Adaptive manufacturing key to thriving amid volatility

Many manufacturers are locked in on a strategy for success that has served them well for years. But tried-and-tested manufacturing strategies have been upended by unpredictable market demands and supply chains, rising costs, shipping delays and staffing shortfalls.

Growing volatility highlights the need for a new, adaptive manufacturing strategy that aligns with current market conditions. By embracing a more agile, contextually intelligent and flexible approach to shifting from one manufacturing strategy to another, manufacturers are better positioned to capitalise on opportunities and mitigate risks.

The success of any adaptive manufacturing strategy depends on getting engineering, product design, production planning and scheduling, and shop floor production teams, and the systems on which they rely, working together. CAD/CAM, PLM, ERP and MES solutions all have their own cadence and lexicon. Only by enabling these systems to share real-time data can manufacturing teams communicate and collaborate to pivot quickly as conditions change.

Siemens uses Additive Manufacturing (AM) on an industrial scale in trains, MRI machines, gas turbines and many other areas. On top of improving individualisation of products, AM created parts and products are just better than their traditionally manufactured counterparts for being: Lighter and durable, have better aerodynamics, are easier to maintain, reduce the need for assembly and have better heat distribution

Let’s look at a few examples
Using an alternative to material in short supply. As a whole, furniture and mattress manufacturers were caught off guard by severe foam shortages. However, companies with real-time access to customer orders via their ERP systems knew exactly what their exposure was in open orders. Some of these manufacturers pivoted production by having their CAD designer and PLM teams refine products with coil and fibre-based substitutes. Customers approved the designs, and manufacturers met delivery dates.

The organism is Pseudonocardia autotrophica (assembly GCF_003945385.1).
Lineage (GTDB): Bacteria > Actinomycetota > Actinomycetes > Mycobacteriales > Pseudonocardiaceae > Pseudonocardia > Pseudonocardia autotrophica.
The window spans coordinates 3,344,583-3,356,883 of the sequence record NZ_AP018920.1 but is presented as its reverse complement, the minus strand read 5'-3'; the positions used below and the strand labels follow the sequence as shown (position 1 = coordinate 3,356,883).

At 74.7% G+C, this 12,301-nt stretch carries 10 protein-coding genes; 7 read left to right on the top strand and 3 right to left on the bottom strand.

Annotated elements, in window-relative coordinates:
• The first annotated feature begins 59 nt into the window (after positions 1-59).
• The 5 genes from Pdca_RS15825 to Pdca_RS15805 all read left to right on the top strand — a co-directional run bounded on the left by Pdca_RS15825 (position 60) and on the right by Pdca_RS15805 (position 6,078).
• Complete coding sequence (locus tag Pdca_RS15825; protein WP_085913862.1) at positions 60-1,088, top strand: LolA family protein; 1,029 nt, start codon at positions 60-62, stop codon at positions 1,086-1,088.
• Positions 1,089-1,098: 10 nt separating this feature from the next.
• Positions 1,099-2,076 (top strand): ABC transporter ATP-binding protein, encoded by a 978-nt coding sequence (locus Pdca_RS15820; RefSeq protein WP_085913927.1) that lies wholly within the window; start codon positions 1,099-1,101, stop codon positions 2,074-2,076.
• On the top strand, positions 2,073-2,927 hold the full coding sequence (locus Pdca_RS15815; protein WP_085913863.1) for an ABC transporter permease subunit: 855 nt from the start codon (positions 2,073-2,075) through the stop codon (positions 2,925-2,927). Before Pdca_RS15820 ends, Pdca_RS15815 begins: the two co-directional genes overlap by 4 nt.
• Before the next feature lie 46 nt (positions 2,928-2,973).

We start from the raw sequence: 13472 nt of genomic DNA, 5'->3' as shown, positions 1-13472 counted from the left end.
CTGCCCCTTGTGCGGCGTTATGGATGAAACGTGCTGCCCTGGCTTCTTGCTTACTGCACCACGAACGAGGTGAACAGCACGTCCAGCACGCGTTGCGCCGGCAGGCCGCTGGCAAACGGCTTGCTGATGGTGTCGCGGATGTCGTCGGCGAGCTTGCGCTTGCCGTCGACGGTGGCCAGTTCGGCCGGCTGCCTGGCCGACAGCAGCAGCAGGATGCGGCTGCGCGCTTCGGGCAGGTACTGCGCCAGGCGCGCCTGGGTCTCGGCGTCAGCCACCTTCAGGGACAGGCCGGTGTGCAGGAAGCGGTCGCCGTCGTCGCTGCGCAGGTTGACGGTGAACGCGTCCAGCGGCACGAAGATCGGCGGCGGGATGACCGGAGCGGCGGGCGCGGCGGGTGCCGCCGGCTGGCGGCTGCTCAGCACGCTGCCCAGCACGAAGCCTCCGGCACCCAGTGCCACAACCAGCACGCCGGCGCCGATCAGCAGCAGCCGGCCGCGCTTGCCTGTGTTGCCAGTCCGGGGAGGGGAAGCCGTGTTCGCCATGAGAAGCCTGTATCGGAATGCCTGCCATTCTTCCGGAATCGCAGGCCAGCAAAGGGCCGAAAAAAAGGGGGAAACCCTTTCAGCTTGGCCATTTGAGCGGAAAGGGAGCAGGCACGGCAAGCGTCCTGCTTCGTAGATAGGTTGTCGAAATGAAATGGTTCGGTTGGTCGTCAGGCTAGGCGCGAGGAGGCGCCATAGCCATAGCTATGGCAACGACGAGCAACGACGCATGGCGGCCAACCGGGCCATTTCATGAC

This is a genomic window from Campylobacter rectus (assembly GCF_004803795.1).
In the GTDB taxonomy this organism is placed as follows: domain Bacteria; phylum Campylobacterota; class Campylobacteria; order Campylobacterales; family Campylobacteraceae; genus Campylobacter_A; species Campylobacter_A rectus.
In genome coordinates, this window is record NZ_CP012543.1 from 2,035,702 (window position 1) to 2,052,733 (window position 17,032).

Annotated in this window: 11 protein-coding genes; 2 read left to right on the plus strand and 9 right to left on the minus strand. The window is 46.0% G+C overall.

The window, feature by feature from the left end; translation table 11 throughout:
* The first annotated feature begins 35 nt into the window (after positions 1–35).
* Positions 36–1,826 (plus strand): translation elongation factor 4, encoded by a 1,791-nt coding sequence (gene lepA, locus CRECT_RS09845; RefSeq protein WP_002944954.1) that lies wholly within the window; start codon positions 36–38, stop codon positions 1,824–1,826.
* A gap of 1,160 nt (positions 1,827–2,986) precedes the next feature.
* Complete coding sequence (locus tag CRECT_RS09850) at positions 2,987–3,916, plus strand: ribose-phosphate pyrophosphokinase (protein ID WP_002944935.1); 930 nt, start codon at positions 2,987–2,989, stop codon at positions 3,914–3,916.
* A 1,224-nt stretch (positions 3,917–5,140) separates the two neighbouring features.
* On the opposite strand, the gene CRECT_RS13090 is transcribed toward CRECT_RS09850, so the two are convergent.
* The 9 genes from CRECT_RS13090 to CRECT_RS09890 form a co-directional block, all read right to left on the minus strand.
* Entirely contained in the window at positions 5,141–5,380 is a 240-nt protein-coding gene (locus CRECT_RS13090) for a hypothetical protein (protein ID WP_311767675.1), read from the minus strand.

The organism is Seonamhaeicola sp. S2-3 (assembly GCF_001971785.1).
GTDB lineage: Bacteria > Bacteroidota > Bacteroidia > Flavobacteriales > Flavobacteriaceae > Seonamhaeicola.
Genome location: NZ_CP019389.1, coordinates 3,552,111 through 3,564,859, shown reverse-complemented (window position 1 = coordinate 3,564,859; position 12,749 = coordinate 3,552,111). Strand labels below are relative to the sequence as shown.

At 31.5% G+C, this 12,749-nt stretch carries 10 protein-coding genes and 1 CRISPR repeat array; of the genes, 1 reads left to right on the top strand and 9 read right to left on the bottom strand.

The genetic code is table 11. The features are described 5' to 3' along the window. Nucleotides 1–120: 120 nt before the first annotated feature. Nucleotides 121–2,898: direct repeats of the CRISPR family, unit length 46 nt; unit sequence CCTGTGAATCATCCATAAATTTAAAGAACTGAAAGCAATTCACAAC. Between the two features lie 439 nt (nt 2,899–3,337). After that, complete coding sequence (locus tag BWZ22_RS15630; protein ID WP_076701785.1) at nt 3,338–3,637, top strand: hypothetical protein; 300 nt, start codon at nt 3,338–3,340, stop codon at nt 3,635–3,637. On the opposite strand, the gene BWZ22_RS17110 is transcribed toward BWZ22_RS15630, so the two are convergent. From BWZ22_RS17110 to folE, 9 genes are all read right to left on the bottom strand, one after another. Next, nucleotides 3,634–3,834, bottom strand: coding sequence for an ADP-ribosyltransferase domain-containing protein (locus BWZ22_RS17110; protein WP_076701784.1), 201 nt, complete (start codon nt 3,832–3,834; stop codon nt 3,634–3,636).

Rapidly starting new product lines. A plastics manufacturer serving the auto aftermarket addressed growing demand for ventilator and respiratory components. CAD designers and engineers worked with its medical industry customers on CAD designs. They then sent them to toolmakers who created moulds in five days by working two shifts. Within 10 days, the production line was up and running due to the synchronisation and collaboration enabled by its CAD, ERP and MES solutions all sharing the same database.

Aligning materials and finished products pricing. Long-term, fixed-pricing contracts can ensure revenue flow and capacity utilisation during stable economic times. However, manufacturers have seen costs rise two-fold for steel, three-fold for lumber and three-fold for polypropylene over the past year, making adjustable pricing critical. By using automated pricing in its ERP system, a distributor with a manufacturing arm updated customised customer pricing in two hours and the company maintained its margins.

Prioritising high-margin products. For years, auto manufacturers have added rich, computerised capabilities to all vehicle models. However, with the global microprocessor shortage, automakers are using manual dials and handles for entry-level models and reserving advanced electronics for higher-end, higher-profit vehicles. They are also using their ERP systems and EDI services to share real-time customer demand forecasts with chip suppliers to help them reduce uncertainty and invest in more production capacity.

An adaptive manufacturing strategy gets every team essential to a product’s success communicating and collaborating in real time. As a result, manufacturers can pivot faster to new products, gain greater visibility into and control over costs, and improve product quality. Far from being a short-term approach, the ability to put customers’ changing requirements first, while overcoming any supply chain, labour, cost, machinery and labour constraints that stand in the way, is the future of smart manufacturing.

This is the viewpoint of Louis Columbus, Principal, DelmiaWorks and it first appeared in Manufacturing Engineering